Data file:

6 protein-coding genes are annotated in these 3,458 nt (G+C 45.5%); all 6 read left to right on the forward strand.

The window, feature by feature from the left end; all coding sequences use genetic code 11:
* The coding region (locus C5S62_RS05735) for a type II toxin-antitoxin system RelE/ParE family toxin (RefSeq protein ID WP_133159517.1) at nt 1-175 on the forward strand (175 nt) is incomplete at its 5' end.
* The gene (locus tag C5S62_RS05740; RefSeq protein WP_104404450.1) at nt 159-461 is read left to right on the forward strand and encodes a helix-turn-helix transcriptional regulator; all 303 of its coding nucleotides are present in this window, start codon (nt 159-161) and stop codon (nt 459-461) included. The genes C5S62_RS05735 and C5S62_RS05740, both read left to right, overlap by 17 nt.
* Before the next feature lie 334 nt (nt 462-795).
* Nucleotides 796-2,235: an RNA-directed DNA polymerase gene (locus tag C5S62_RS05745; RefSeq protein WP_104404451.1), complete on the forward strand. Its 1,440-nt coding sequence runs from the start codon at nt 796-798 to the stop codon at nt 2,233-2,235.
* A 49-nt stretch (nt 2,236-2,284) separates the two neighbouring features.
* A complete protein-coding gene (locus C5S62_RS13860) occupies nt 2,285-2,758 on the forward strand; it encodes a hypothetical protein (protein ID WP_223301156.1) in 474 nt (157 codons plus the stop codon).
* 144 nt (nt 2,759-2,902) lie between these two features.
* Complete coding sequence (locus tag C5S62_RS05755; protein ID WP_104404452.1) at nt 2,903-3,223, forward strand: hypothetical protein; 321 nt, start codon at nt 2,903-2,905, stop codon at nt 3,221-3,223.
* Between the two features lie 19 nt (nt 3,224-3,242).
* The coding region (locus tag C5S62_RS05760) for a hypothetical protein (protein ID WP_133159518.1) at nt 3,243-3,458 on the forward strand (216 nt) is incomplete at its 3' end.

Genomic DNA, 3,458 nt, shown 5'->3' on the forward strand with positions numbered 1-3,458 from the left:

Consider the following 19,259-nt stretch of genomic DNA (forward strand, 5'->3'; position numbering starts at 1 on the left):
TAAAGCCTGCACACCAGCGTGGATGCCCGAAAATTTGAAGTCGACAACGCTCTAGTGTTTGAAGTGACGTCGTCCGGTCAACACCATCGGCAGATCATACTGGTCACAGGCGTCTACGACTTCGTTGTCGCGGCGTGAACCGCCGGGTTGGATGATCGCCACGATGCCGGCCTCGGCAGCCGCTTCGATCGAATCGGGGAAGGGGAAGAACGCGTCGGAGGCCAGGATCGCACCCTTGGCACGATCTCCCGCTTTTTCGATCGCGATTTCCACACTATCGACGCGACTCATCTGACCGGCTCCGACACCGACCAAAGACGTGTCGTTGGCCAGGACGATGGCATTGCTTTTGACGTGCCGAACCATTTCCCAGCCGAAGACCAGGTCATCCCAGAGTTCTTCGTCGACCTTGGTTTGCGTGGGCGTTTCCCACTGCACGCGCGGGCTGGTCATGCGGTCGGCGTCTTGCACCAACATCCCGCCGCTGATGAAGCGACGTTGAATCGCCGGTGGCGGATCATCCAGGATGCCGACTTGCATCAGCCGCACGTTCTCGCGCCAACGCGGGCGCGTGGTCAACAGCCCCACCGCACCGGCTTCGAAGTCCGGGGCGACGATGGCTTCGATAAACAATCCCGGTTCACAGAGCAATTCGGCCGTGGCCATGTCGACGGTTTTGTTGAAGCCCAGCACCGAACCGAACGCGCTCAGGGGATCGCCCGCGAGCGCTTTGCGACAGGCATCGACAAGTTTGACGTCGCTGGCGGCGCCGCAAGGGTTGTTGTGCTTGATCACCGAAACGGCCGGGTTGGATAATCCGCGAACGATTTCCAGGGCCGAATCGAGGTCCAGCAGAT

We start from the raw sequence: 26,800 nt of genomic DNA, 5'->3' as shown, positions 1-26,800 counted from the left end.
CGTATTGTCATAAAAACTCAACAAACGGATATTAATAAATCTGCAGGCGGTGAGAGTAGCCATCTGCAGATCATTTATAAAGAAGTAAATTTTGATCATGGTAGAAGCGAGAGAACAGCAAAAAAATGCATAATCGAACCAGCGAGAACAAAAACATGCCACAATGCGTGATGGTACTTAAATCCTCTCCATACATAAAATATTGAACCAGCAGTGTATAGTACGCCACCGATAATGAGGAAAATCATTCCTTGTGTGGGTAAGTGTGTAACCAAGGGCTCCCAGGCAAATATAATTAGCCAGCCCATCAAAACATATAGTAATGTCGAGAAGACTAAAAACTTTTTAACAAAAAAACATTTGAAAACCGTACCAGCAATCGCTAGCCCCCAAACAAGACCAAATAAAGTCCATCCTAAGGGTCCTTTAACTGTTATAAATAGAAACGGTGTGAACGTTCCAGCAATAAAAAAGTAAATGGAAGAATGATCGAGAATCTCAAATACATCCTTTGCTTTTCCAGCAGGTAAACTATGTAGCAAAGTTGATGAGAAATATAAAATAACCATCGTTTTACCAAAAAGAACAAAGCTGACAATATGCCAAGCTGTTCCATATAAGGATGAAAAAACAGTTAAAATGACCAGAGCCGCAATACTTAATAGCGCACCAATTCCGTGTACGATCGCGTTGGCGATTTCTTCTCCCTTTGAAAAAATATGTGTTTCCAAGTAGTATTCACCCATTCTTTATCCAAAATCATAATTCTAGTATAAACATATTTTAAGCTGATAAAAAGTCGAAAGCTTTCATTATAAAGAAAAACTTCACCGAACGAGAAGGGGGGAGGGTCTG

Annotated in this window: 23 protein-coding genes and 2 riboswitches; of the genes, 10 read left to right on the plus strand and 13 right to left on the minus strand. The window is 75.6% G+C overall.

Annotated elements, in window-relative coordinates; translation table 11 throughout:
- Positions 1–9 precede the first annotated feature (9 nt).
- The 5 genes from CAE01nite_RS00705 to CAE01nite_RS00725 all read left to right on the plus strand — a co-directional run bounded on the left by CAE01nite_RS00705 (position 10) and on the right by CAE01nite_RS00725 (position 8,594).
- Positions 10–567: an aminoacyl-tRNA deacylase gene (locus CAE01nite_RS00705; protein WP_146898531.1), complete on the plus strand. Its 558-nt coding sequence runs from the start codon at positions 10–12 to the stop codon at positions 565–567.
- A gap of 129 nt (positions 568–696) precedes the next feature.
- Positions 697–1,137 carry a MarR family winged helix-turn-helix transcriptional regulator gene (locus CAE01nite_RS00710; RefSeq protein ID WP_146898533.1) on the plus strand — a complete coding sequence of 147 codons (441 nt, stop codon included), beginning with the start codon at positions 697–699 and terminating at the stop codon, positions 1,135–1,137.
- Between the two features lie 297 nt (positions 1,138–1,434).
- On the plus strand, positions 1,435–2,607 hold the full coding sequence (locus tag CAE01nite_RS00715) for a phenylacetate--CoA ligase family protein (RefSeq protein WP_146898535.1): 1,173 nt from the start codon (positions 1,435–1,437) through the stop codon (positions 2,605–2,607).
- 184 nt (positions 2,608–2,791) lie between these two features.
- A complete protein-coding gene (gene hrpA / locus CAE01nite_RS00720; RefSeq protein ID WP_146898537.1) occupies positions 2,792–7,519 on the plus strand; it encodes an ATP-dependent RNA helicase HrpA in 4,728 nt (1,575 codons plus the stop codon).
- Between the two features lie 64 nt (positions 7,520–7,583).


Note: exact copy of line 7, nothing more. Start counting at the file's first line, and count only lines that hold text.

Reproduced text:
* A 49-nt stretch (nt 2,236-2,284) separates the two neighbouring features.